- Iceland is extremely tourist friendly. Tourism is it’s secondary source of income after fishing (check this) and there are several services that will take you from the International Airport in Keflavik to Reykjavik, a forty minute ride. We pre-purchased ours a few days before we left and found our shuttle with little problem. Because of this we actually didn’t end up hanging out with as many native Icelanders as I would have liked but did end up meeting a variety of interesting people from England to Norway to Australia to some other native Pennsylvanians.
- Two third of Iceland’s population lives in Reykjavik and it’s metro area and Reykjavik is where we stayed, taking numerous day trips out. The rest of the population lives in Iceland’s second largest city,Akureyri , or somewhere along the coast. While it’s position in the Atlantic gives it a much more temperate climate than the name Iceland suggests, the interior of the country is extremely rugged, and mostly uninhabitable. Even in nice weather you need four wheel drive to get around and the roads there are closed in the winter.
- While Icelandic is the national language of Iceland, all Icelanders learn English in school and most of them that we encountered spoke it very well (I was impressed with how little accent many of them had). A lot of the signs and brochures are in English which is very helpful and if not it was easy enough to find somewhere to translate for us (we did have a bit of trouble with one Icelandic self serve gas pump). I found the Icelandic language to be incredibly difficult but did manage to learn Skal (ska-owl), Icelandic for cheers.
- The possible one downfall is that Iceland is expensive. There’s no way around that. The Krona is strong compared to the US dollar and you have to take into consideration that it’s an island, so everything is imported. We helped reduce cost (and overspending) by booking our accommodations and several tours in advance. That way, when we were in Iceland, we only had to budget for food, drinking, and any ad-ons we wanted. We were able to eat fairly cheap utilizing Subway and pizza places. It was weird. You could find cheap food (fast food) cheap and expensive places were right about on par with USA prices, but stuff that we consider to be “Mid-range”, burgers, wings, beer, bar food, was pretty inflated. One “deal” we got one night was a burger and a beer for what equaled out to be about $20.00. I used very little Icelandic cash. Literally everywhere we went took debit or credit cards which made the trip that much easier.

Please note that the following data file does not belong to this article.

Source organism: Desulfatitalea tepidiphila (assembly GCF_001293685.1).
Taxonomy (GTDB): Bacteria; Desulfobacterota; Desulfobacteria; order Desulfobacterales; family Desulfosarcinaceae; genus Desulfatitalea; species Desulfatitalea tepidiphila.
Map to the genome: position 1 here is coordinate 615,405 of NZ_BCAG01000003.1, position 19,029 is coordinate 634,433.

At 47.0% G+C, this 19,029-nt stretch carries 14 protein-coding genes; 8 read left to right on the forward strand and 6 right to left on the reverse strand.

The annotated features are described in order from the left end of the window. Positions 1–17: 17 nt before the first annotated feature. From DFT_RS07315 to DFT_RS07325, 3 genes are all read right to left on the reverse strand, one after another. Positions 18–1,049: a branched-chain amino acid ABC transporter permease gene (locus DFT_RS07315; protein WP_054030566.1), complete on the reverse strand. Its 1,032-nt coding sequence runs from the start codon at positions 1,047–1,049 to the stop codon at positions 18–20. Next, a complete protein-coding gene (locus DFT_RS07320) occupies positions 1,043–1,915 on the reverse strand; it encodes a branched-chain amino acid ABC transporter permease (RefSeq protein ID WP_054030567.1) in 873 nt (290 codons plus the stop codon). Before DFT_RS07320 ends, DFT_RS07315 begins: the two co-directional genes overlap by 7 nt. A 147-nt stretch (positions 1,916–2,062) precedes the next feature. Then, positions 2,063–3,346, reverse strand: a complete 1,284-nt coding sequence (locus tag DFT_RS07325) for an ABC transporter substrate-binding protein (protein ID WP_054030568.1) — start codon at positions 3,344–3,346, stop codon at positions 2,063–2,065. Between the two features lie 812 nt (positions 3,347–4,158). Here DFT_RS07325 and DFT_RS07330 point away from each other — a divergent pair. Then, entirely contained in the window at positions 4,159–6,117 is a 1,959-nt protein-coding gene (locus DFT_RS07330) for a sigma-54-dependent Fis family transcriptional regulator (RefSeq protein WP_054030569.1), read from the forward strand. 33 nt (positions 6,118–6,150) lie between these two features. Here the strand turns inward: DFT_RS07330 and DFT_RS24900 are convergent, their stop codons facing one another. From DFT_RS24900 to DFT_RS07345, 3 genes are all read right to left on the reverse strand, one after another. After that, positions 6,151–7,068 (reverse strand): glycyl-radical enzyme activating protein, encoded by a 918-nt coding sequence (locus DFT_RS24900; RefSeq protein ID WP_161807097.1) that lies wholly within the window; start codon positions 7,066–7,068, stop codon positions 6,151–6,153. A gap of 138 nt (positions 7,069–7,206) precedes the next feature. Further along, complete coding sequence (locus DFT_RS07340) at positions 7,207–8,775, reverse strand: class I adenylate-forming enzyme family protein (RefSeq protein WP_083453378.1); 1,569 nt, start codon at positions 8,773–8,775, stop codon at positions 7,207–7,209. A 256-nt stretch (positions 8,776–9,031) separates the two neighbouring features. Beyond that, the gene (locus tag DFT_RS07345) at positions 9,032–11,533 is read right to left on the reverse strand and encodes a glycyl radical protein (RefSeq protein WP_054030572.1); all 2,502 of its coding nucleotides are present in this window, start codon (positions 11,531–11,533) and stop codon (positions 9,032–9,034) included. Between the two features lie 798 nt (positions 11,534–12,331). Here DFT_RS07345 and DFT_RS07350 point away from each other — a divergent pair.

- What was economical were the car rental rates. We initially went over hoping to only take bus tours but ended up renting a car three days. Since I don’t drive stick we had to get one of the mid range models which only cost about $100 bucks a day. If you were traveling with a group and splitting that, you’d be golden.
- I’m a picky eater so was worried about the food. I read about how Icelandic cuisine included such “delicacies” as horse, ram’s head, whale, and fermented shark. While you can search out and find these foods if it so pleases you (I did try whale…it was a one and done experience), in general we ate a lot of what I categorize as “bar food”: hamburgers, pizza, wings, etc. That being said, I had a lot of very good Icelandic sandwiches and we treated ourselves two nights to some great seafood (which I’ll document in depth on my day by day posts). Also, Icelanders have an affinity for hot dogs which you can find everywhere for cheap eating.
That’s all I’m giving you here. I’m not Iceland expert and really, what’s the best way to learn about the country but to start doing research for your own trip. I’m literally suggesting everyone I know goes. I can’t say enough good things.
The Icelandic Tourism website and Tiny Iceland where the most helpful resources I used. We booked all our tours through Arctic Adventures and stayed at The Reykjavik Backpacker’s hostel.